Accounting for 42% of the Android market, to say that Samsung is popular among consumers is an understatement. But it’s the enterprise that the tech giant wants next. Despite the delay of Knox, a key security component for the new Galaxy S4 smartphone, the company is aggressively going after business with a worldwide brand campaign for specific verticals.
Titled the “New Business Experience,” the advertising campaign will target retail, hospitality, healthcare, education and SMB. In an interview with Mobile Enterprise, Tim Wagner, VP, Samsung, clearly defined the tech giant’s mission as such. “Our goal is to become the absolute thought leader of B2B, and while doing so, become the number one provider of B2B solutions globally,” he said.
Acting on these objectives, the campaign, which has started across nine markets including the U.S., U.K., Germany, France, Italy, China, Singapore, Russia and Brazil, features print, video and animated banner ads, along with a redesigned business landing page and case studies on Samsung’s website. Ads will depict traditional business activity along with an “unexpected scenario” in a retail, healthcare, education or hospitality setting.
Building on BYOD
When the Galaxy 4 debuted, it came with great fanfare, complete with an “Unwrapped” event at Radio City Music Hall. In complete contrast, the 7-inch Galaxy Tab 3, which is missing several features such as Air Gestures and the S Translator, recently launched without notice. Running on Android 4.1 (Jelly Bean), the new device will be available this summer, pricing to be announced.
Just like its predecessors, the new smartphone is very likely to find its way into corporations via the prosumer, the smaller tablet, however, not as likely due to several factors. Carl Howe, VP of Research, Yankee Group, has said the screen size may be seen as too small by consumers. “Prior to this, most of the Galaxy Tab series of tablets such as the Galaxy Tab 10.1 and 8.1 have sported their screen size in the name,” he said. “By introducing a Galaxy Tab 3 for a 7-inch tablet, Samsung runs the risk of confusing consumers and possibly rejecting their latest tablet as having a 3-inch screen.”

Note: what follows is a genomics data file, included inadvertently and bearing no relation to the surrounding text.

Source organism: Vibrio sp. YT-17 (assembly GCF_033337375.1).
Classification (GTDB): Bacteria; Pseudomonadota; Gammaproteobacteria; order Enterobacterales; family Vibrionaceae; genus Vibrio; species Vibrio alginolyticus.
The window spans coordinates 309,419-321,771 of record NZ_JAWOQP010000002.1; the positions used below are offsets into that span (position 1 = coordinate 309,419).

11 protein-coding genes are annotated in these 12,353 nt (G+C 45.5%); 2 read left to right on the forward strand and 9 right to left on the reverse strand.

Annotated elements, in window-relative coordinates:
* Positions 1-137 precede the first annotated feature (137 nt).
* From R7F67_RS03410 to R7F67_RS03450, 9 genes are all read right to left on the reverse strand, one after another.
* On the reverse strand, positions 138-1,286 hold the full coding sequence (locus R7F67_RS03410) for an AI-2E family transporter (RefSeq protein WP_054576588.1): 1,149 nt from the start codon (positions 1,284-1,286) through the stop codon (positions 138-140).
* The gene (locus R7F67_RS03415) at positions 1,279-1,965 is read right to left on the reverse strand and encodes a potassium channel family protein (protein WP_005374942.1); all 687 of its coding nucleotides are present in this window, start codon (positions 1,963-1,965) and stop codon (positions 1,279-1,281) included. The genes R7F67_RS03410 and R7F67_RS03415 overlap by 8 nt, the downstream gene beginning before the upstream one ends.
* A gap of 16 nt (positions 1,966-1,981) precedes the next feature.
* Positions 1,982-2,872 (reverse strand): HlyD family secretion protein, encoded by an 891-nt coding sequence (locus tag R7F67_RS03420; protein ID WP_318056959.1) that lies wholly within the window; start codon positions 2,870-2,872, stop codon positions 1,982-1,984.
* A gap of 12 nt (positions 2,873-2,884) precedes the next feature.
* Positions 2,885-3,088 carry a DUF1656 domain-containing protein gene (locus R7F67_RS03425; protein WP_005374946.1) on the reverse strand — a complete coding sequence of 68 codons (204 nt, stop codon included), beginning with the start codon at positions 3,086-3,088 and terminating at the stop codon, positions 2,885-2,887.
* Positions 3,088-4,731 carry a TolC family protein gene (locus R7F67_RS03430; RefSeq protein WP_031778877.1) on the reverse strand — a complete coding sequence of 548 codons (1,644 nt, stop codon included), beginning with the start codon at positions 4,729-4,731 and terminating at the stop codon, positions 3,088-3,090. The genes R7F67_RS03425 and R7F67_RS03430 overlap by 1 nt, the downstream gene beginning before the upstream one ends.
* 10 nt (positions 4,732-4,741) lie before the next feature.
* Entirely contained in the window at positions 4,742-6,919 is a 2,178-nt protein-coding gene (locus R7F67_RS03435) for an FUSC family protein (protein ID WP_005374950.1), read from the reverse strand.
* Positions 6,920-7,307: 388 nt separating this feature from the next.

Still, Samsung is building on BYOD and the consumerization of IT, taking it all a step further by showing why they are “relevant in the enterprise” through the new marketing campaign.
“Many business leaders know and trust Samsung products and use them in their personal lives, whether it’s a TV, laptop, home appliance or Galaxy Tab or smartphone,” said Tod Pike, SVP, Enterprise Business Division, Samsung, in a released statement. “Our goal with this campaign is to demonstrate that Samsung’s vertical market technologies mirror the company’s commitment to innovation in consumer electronics and offer business leaders a consistent experience.”
BlackBerry, long known for its security, has just announced U.S. Department of Defense (DoD) approval for BES 10 and the new Z10 and Q10 smartphones. This is not unexpected, as a majority of the Pentagon’s 600,000 smartphone users — 78% — are already on BlackBerry. iOS is also known, albeit for different reasons, for the security of the platform.
Android, however, has always been notoriously unsecure, and devices running this OS weren’t even allowed at the DoD until 2012. But Samsung has changed all that.
Knox-enabled devices, including smartphones and tablets, were also just approved by the Federal Agency. The DoD security requirement guidelines for mobile OSes are significantly high, so this is a major step for Samsung to grow its relationships with regulated industries such as the health and financial sector, along with other government agencies.
“IDC research shows that mobile security continues to be of utmost importance to government agencies around the globe,” said Stephen D. Drake, Program Vice President, Mobility & Telecom at IDC. “The U.S. Department of Defense’s strict security requirements are amongst the highest in the world, and this allows other government bodies to follow suit.”
In addition to the DoD approval, Samsung is actively seeking certifications from other international government certification bodies.